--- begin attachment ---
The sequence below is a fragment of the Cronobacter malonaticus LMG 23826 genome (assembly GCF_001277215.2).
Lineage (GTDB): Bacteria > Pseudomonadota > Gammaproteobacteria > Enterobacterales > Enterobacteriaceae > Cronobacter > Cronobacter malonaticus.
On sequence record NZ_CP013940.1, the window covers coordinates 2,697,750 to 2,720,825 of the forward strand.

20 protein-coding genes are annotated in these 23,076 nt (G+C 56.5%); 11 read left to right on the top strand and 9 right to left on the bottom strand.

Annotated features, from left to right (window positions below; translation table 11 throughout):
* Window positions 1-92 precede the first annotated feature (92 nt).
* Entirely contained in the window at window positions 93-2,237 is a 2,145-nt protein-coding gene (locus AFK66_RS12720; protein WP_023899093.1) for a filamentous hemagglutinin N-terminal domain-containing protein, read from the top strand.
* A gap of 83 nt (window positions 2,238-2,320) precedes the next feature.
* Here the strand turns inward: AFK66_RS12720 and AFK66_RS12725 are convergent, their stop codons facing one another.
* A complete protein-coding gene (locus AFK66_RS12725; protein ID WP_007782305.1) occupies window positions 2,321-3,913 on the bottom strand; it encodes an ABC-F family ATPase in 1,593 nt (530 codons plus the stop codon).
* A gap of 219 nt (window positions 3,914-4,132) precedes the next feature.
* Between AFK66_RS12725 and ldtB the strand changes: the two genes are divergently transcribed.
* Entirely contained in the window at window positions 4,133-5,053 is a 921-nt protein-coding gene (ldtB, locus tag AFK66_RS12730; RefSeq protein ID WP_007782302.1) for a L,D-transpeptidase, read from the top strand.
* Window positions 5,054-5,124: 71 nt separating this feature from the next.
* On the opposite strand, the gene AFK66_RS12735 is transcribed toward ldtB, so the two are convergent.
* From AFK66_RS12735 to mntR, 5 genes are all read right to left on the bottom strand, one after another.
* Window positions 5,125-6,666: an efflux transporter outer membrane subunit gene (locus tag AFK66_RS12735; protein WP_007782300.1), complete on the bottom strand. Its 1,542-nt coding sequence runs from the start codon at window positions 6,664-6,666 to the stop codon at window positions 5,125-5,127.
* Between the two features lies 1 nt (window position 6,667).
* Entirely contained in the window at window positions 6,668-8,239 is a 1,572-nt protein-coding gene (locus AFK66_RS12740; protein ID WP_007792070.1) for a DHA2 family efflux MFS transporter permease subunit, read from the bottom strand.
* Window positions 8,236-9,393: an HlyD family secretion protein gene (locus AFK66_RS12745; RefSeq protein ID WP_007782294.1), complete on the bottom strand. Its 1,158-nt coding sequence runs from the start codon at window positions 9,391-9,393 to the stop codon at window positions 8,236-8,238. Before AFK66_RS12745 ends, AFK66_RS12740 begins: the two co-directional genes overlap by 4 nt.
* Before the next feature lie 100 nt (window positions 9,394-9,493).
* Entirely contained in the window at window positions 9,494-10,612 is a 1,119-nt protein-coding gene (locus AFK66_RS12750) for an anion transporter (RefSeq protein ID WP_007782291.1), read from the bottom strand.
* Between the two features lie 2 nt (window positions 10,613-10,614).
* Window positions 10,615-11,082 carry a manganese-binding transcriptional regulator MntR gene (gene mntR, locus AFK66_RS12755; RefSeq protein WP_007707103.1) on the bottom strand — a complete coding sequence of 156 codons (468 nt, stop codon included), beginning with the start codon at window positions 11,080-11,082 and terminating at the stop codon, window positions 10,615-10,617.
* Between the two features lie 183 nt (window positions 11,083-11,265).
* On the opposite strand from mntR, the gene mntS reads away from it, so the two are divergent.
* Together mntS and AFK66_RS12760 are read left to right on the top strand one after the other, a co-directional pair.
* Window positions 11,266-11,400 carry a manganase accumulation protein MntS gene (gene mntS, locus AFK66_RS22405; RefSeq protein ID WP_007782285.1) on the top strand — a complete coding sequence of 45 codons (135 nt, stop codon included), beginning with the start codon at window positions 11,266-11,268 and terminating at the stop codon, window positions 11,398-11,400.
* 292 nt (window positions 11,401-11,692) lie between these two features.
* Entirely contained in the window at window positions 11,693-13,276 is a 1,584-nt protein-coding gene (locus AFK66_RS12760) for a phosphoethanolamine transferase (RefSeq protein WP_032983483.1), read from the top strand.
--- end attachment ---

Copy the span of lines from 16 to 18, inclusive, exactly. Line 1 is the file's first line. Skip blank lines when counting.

* From AFK66_RS12735 to mntR, 5 genes are all read right to left on the bottom strand, one after another.
* Window positions 5,125-6,666: an efflux transporter outer membrane subunit gene (locus tag AFK66_RS12735; protein WP_007782300.1), complete on the bottom strand. Its 1,542-nt coding sequence runs from the start codon at window positions 6,664-6,666 to the stop codon at window positions 5,125-5,127.
* Between the two features lies 1 nt (window position 6,667).